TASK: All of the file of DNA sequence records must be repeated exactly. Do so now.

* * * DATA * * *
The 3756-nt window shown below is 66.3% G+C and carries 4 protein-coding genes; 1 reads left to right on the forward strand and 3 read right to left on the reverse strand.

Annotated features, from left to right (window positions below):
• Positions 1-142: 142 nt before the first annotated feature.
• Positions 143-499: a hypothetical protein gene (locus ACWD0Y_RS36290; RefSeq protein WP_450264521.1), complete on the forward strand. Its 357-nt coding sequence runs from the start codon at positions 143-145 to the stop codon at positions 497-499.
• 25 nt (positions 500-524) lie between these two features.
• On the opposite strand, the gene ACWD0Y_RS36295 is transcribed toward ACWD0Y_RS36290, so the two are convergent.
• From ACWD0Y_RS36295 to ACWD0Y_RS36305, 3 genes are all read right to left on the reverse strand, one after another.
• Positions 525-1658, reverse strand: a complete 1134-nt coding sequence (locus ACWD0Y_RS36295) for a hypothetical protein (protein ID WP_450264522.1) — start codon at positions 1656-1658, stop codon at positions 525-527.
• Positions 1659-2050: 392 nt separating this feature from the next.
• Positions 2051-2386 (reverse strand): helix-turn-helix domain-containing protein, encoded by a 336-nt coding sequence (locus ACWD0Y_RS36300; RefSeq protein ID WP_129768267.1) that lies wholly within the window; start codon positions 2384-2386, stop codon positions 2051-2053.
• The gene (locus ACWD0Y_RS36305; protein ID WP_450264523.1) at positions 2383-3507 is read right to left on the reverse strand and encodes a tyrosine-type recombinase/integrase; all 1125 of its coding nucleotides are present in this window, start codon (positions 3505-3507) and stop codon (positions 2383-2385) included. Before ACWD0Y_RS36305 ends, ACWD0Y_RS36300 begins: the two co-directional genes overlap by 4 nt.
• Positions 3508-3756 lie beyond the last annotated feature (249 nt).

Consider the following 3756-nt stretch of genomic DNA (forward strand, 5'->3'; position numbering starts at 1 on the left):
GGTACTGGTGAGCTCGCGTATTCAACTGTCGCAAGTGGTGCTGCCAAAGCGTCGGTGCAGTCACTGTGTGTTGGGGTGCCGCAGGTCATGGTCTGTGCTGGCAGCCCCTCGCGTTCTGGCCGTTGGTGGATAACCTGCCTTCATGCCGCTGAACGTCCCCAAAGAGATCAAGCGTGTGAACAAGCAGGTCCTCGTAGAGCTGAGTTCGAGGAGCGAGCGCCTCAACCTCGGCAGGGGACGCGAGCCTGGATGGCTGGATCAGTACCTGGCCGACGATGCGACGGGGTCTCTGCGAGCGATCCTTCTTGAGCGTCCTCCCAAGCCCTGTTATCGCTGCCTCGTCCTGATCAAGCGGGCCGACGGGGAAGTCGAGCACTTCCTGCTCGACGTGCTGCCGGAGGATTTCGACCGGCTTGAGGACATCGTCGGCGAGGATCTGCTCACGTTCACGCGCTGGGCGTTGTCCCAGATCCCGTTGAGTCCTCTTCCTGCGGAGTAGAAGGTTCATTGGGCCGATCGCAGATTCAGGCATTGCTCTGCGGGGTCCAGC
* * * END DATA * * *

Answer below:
The 3756-nt window shown below is 66.3% G+C and carries 4 protein-coding genes; 1 reads left to right on the forward strand and 3 read right to left on the reverse strand.

Annotated features, from left to right (window positions below):
• Positions 1-142: 142 nt before the first annotated feature.
• Positions 143-499: a hypothetical protein gene (locus ACWD0Y_RS36290; RefSeq protein WP_450264521.1), complete on the forward strand. Its 357-nt coding sequence runs from the start codon at positions 143-145 to the stop codon at positions 497-499.
• 25 nt (positions 500-524) lie between these two features.
• On the opposite strand, the gene ACWD0Y_RS36295 is transcribed toward ACWD0Y_RS36290, so the two are convergent.
• From ACWD0Y_RS36295 to ACWD0Y_RS36305, 3 genes are all read right to left on the reverse strand, one after another.
• Positions 525-1658, reverse strand: a complete 1134-nt coding sequence (locus ACWD0Y_RS36295) for a hypothetical protein (protein ID WP_450264522.1) — start codon at positions 1656-1658, stop codon at positions 525-527.
• Positions 1659-2050: 392 nt separating this feature from the next.
• Positions 2051-2386 (reverse strand): helix-turn-helix domain-containing protein, encoded by a 336-nt coding sequence (locus ACWD0Y_RS36300; RefSeq protein ID WP_129768267.1) that lies wholly within the window; start codon positions 2384-2386, stop codon positions 2051-2053.
• The gene (locus ACWD0Y_RS36305; protein ID WP_450264523.1) at positions 2383-3507 is read right to left on the reverse strand and encodes a tyrosine-type recombinase/integrase; all 1125 of its coding nucleotides are present in this window, start codon (positions 3505-3507) and stop codon (positions 2383-2385) included. Before ACWD0Y_RS36305 ends, ACWD0Y_RS36300 begins: the two co-directional genes overlap by 4 nt.
• Positions 3508-3756 lie beyond the last annotated feature (249 nt).

Consider the following 3756-nt stretch of genomic DNA (forward strand, 5'->3'; position numbering starts at 1 on the left):
GGTACTGGTGAGCTCGCGTATTCAACTGTCGCAAGTGGTGCTGCCAAAGCGTCGGTGCAGTCACTGTGTGTTGGGGTGCCGCAGGTCATGGTCTGTGCTGGCAGCCCCTCGCGTTCTGGCCGTTGGTGGATAACCTGCCTTCATGCCGCTGAACGTCCCCAAAGAGATCAAGCGTGTGAACAAGCAGGTCCTCGTAGAGCTGAGTTCGAGGAGCGAGCGCCTCAACCTCGGCAGGGGACGCGAGCCTGGATGGCTGGATCAGTACCTGGCCGACGATGCGACGGGGTCTCTGCGAGCGATCCTTCTTGAGCGTCCTCCCAAGCCCTGTTATCGCTGCCTCGTCCTGATCAAGCGGGCCGACGGGGAAGTCGAGCACTTCCTGCTCGACGTGCTGCCGGAGGATTTCGACCGGCTTGAGGACATCGTCGGCGAGGATCTGCTCACGTTCACGCGCTGGGCGTTGTCCCAGATCCCGTTGAGTCCTCTTCCTGCGGAGTAGAAGGTTCATTGGGCCGATCGCAGATTCAGGCATTGCTCTGCGGGGTCCAGC